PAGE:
European stocks fluctuate as investors await outcome of ECB meeting
Bank could signal more stimulus given weak inflation and a firm euro
Christine Lagarde, President of the European Central Bank. Governors of the ECB are expected to prepare the ground for new stimulus, armed with a new set of forecasts on the bloc’s sluggish recovery and with the coronavirus pandemic resurging. Photograph: Daniel Roland/AFP via Getty Images
European stocks fluctuated as investors waited for the outcome of the European Central Bank meeting that could signal more stimulus given weak inflation and a firm euro.
While the ECB is widely expected to keep policy steady, investors will be closely watching comments from President Christine Lagarde for any hints on whether the stronger euro is becoming a problem for the region. Analysts have speculated that Ms Lagarde and her colleagues could start laying the groundwork for an intervention that would prevent the euro’s strength from slowing an economic recovery.
“The persistent dollar weakness since March has started making some governments and central banks uncomfortable,” said Athanasios Vamvakidis, head of Bank of America’s Group-of-10 currency strategy. “We expect the ECB to push against euro strength today. It is still early to talk about risks of a currency war, but I would expect more push against further dollar weakness.”
US equity futures were little changed, suggesting the S&P 500 could take a pause after rallying the most since June. In Europe, the Ftse 100 Index led losses on fears that Brexit talks are falling apart. The Stoxx Europe 600 Index climbed 0.1 per cent.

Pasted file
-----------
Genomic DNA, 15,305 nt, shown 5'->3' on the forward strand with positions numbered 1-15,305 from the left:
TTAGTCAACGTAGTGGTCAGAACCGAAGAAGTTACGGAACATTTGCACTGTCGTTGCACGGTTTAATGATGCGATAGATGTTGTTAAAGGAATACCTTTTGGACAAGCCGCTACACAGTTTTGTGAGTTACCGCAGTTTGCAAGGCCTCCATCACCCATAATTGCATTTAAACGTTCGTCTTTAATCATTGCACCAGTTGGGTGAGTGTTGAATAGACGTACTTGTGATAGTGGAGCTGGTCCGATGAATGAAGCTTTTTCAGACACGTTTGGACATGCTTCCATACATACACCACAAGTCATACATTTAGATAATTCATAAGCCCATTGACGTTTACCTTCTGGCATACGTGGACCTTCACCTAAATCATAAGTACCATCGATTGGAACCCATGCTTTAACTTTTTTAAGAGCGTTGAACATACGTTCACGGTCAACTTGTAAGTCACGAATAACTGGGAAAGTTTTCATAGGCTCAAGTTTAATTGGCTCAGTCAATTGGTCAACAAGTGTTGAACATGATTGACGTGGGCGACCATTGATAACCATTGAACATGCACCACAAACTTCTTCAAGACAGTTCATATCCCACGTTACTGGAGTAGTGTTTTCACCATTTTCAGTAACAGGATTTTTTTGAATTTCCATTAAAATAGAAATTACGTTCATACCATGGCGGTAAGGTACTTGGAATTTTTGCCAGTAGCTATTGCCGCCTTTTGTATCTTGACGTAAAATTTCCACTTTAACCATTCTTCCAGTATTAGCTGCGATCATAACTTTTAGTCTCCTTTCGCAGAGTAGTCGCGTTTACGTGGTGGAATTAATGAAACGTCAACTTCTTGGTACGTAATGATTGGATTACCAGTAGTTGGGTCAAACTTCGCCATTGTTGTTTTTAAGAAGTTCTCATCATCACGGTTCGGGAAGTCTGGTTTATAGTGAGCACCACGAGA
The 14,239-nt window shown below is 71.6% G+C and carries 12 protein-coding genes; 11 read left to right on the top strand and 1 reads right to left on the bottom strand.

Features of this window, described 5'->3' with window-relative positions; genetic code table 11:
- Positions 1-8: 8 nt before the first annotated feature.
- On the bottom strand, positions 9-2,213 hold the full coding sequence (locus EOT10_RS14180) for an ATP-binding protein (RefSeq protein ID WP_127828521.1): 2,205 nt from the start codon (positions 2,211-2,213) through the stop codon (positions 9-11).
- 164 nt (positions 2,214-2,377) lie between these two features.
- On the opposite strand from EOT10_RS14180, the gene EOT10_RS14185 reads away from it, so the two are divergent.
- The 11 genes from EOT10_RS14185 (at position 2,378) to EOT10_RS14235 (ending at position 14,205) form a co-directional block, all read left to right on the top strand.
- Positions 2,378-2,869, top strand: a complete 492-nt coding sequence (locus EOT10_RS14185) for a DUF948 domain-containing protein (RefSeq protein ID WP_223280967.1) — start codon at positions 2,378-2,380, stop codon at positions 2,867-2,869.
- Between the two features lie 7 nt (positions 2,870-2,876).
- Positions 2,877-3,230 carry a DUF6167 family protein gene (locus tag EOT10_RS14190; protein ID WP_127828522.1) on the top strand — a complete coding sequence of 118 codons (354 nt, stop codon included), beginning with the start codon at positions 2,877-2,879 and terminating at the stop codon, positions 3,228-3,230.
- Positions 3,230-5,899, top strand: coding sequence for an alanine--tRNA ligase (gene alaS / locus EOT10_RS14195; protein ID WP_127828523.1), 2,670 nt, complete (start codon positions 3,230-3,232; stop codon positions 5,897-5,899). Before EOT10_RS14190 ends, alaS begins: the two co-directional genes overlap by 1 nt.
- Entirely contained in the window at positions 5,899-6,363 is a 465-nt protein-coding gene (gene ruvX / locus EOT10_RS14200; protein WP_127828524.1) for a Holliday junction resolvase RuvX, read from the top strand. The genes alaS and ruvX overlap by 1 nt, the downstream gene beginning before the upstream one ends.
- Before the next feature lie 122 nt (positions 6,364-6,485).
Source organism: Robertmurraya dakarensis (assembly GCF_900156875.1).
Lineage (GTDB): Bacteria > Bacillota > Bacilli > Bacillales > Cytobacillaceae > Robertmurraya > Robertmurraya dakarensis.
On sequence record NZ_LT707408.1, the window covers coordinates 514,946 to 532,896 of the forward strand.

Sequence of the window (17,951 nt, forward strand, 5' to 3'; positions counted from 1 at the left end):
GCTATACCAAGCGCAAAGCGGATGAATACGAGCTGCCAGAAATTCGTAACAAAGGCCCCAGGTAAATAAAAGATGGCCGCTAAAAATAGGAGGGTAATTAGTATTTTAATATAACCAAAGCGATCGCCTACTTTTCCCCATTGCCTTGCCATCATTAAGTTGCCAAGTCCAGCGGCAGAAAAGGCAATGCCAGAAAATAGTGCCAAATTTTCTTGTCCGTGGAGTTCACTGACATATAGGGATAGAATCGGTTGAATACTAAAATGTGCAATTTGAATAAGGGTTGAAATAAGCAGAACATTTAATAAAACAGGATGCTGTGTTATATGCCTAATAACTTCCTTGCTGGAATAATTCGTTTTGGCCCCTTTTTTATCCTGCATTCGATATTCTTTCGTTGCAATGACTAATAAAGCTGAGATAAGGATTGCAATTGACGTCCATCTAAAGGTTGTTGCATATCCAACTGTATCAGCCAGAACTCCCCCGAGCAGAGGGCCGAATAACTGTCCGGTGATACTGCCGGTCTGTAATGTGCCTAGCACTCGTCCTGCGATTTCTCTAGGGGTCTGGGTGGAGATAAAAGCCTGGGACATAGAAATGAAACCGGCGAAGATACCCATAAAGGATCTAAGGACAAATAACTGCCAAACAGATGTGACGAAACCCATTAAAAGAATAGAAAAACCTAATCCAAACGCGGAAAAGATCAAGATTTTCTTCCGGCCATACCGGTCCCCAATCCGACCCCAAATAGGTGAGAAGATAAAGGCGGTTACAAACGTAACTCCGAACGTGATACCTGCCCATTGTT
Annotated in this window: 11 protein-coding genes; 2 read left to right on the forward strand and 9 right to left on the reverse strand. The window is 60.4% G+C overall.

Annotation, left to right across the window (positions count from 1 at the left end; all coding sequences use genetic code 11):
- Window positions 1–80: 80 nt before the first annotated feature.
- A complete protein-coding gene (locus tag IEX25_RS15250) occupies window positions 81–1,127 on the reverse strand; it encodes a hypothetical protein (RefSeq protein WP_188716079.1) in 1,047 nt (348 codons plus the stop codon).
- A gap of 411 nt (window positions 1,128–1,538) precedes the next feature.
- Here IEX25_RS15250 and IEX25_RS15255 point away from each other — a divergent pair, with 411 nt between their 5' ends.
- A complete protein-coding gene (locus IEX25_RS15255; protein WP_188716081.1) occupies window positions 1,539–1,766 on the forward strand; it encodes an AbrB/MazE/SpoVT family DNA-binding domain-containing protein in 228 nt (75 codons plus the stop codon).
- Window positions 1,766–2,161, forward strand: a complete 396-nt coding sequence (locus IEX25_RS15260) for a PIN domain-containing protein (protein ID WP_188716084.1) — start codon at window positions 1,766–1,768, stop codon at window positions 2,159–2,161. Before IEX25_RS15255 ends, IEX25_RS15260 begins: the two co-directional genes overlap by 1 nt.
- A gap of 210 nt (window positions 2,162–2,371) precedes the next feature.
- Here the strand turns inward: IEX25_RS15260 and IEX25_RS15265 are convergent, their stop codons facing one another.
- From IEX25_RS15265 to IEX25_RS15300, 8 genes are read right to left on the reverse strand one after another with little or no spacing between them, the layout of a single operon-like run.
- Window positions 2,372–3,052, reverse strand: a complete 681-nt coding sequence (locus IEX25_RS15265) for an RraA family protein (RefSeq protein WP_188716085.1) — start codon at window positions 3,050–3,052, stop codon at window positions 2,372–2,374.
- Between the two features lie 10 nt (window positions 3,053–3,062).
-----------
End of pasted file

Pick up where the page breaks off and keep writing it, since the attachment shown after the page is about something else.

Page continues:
After a volatile few days, technology stocks are still front and centre on the minds of investors. Yesterday, the S&P 500 rose the most since June overnight and the Nasdaq rebounded following an 11 per cent rout that took the gauge down to its 50-day moving average, a closely-watched technical level.
“Stocks remain supported by the combination of central bank liquidity, attractive risk premiums, and ongoing economic recovery,” Mark Haefele, chief investment officer at UBS Global Wealth Management, wrote in a note to clients.
Calm prevailed ahead of the ECB policy decision at 1145 GMT and news conference at 1230 GMT.
Having acted aggressively in recent months to protect the economy from the coronavirus shock, the ECB is not expected to take any major policy action.
But inflation has turned negative and a strong euro, which adds to downward pressure on prices, has raised concern about long-term price growth that could force the ECB to act again soon.
The euro has firmed 8 per cent against the dollar since the spring and more than 4 per cent against a basket of currencies weighted by the bloc’s foreign trade.
“I don’t think the move in the euro has been sufficiently big to be a real concern but it’s just against the backdrop of everything else that is happening that means it’s not particularly welcome news,” said Anatoli Annenkov, senior European economist at Societe Generale.
He expects the ECB’s emergency bond buying programme to be extended and expanded by a further €500 billion in October or December.
The ECB’s growth and inflation projections to be published later in the day will only show slight changes compared with the bank’s June forecasts, Bloomberg reported on Wednesday.
“While we don’t think they (the ECB) will hit their target, we do think they will manage to avoid outright deflation,” he told an online conference on Wednesday. – Bloomberg, Reuters